Hold Focus Groups

Rather than relying on an off-the-shelf or top-down explanation of what makes for an inclusive workplace, companies can ask representative groups within their workforce to speak from their personal experience. For example:

What does your direct manager say or do that makes you feel valued and respected? In what ways does his/her behavior make you feel the opposite?

Tell me about a time when “being different” from others at work affected your willingness to share an opinion or idea.

How does your organization foster an environment where people who come from different backgrounds know that their ideas are valued? Where does it fall short? What specific actions would make it better?

Caveat: Doing this well requires reaching out to many different types of employees—not just members of employee resource groups. It also means engaging with, for example, individuals who work in offshore locations, or in support or back-office functions, or who are contingent workers rather than employees. 

Conduct Surveys

Many organizations conduct company-wide engagement surveys every one or two years. Typically, these surveys include questions that indirectly address inclusiveness, making them an easy and convenient proxy measure. By comparing the responses of specific groups of employees—men versus women, managers versus non-managers, newcomers versus veteran employees—companies can identify highly inclusive teams or business units as well as trouble spots. These insights can then shape future priorities for further research, training, and intervention. Companies can also develop original survey questions based on the qualitative data they glean from focus groups.

Over the past decade, many organizations have developed expertise in human capital analytics, enabling them to correlate different variables related to their workforce, leadership, human resource practices, organizational structure, and business outcomes. They can do the same with survey data about inclusion.

Caveat: Because diversity is much easier to measure than inclusion, companies sometimes think they are doing the latter when, in fact, they are not. Let’s say an organization’s 2015 headcount shows that the percentage of women shrinks significantly as they progress up the ranks. In fact, the analysis reveals a spike in women who leave between Levels 5 and 6.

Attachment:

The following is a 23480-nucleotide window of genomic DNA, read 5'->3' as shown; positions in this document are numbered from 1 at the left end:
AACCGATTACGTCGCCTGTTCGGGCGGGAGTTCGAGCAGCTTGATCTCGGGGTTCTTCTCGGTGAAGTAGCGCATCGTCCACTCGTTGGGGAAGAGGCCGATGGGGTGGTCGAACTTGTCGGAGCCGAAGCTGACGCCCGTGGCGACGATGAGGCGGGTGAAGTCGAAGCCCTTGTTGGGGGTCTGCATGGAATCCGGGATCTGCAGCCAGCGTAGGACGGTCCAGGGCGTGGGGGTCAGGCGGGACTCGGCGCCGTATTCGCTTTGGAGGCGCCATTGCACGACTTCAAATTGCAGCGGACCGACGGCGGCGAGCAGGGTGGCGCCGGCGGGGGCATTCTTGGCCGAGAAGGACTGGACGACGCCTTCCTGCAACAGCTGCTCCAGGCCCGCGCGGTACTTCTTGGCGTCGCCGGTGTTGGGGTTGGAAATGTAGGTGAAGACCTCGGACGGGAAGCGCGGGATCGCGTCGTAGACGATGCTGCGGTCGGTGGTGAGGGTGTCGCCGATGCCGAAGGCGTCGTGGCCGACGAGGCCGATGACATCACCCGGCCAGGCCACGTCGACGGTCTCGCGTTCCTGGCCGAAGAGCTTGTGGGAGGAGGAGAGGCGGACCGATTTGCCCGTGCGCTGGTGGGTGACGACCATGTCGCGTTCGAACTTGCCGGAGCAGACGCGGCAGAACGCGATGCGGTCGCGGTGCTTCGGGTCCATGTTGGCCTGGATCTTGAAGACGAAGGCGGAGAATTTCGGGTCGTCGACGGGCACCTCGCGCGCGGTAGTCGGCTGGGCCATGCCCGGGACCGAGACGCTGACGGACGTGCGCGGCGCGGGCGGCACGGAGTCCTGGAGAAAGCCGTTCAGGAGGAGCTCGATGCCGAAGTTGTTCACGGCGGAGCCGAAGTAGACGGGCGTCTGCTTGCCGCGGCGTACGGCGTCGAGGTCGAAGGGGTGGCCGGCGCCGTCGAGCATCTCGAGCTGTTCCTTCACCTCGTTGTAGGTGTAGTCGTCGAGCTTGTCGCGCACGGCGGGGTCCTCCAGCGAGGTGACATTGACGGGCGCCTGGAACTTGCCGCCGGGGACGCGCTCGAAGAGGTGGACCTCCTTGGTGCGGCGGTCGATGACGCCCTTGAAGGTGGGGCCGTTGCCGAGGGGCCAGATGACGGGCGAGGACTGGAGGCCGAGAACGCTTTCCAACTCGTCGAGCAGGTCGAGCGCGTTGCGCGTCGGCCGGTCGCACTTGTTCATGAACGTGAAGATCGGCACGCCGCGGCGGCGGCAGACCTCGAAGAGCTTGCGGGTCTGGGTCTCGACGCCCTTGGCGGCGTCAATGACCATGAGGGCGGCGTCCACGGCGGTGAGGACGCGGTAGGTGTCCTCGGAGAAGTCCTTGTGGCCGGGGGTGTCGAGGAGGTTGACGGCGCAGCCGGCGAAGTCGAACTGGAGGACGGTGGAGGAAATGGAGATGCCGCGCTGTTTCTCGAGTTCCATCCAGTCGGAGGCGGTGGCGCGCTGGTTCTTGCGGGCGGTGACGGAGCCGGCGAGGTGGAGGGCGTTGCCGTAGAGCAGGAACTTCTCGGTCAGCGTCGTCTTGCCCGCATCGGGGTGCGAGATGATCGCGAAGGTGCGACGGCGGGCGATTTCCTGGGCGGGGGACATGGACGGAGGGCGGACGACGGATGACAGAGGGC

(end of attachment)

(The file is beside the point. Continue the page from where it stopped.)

To combat this trend, leaders decide to increase their efforts to hire and promote female leaders. By 2019, the company employs twice as many female executives. Clearly, it has become more inclusive!

What the company is actually measuring, however, is diversity―in this case, the increase in gender representation. But this tells us nothing about inclusion in any of its manifestations: inside people (their perceptions and feelings); between them (their behavior and relationships); or outside them (the organization or team’s culture, policies, and practices).

Companies that want to create a scorecard for inclusion, or use those measures to assess and reward leaders, must be extremely careful not to conflate inclusion with diversity—that is, the dancing with the party.

Take Advantage of New Analytics Tools

The technology for analyzing workplace behavior is getting more powerful all the time. Here are some examples of tools that can help companies track inclusion and direct their efforts in a more targeted way:

Organizational network analysis (ONA) enables companies to understand the web of connections between one or more individuals, between one or more groups, or between the organization and its external environment. The data can come from the company’s communication and collaboration systems, or from other sources.

ONA produces a visual map, like the one in Figure 2, showing not only the number of connections in a network but also their strength. Analyzing internal networks can help a company to identify hidden talent so they can leverage it more effectively. A company could also compare the networks of their most successful teams with those of average ones, to tease out the connection patterns that are most strongly associated with high performance.

ONA can also help organizations become more inclusive. One company, for example, found that the networks of men and women looked quite different: Men built more connections with senior leaders than did their female peers. Women’s networks, on the other hand, included more people at their own or lower levels. These differences may have implications for women’s career advancement, says Manish Goel, CEO of Trustsphere, which tracks relationship networks within companies.

At another company, ONA revealed that women who had a strong relationship with a senior-level leader were the most likely to be promoted. That did not hold true for men, however; their career advancement was tied to having a broad network at all levels. Armed with these kinds of insights, companies can provide coaching and create projects that better level the playing field for men and women.

But is that inclusion? Arguably not, because while you can measure career progress over time, that doesn’t tell you what those women experience in their workplace. Do they feel safe speaking up to disagree? Are their voices heard when they come up with a new idea? Do they have to suppress or “cover” certain aspects of their identities to fit in, or do they feel seen, heard, and valued for bringing a unique perspective?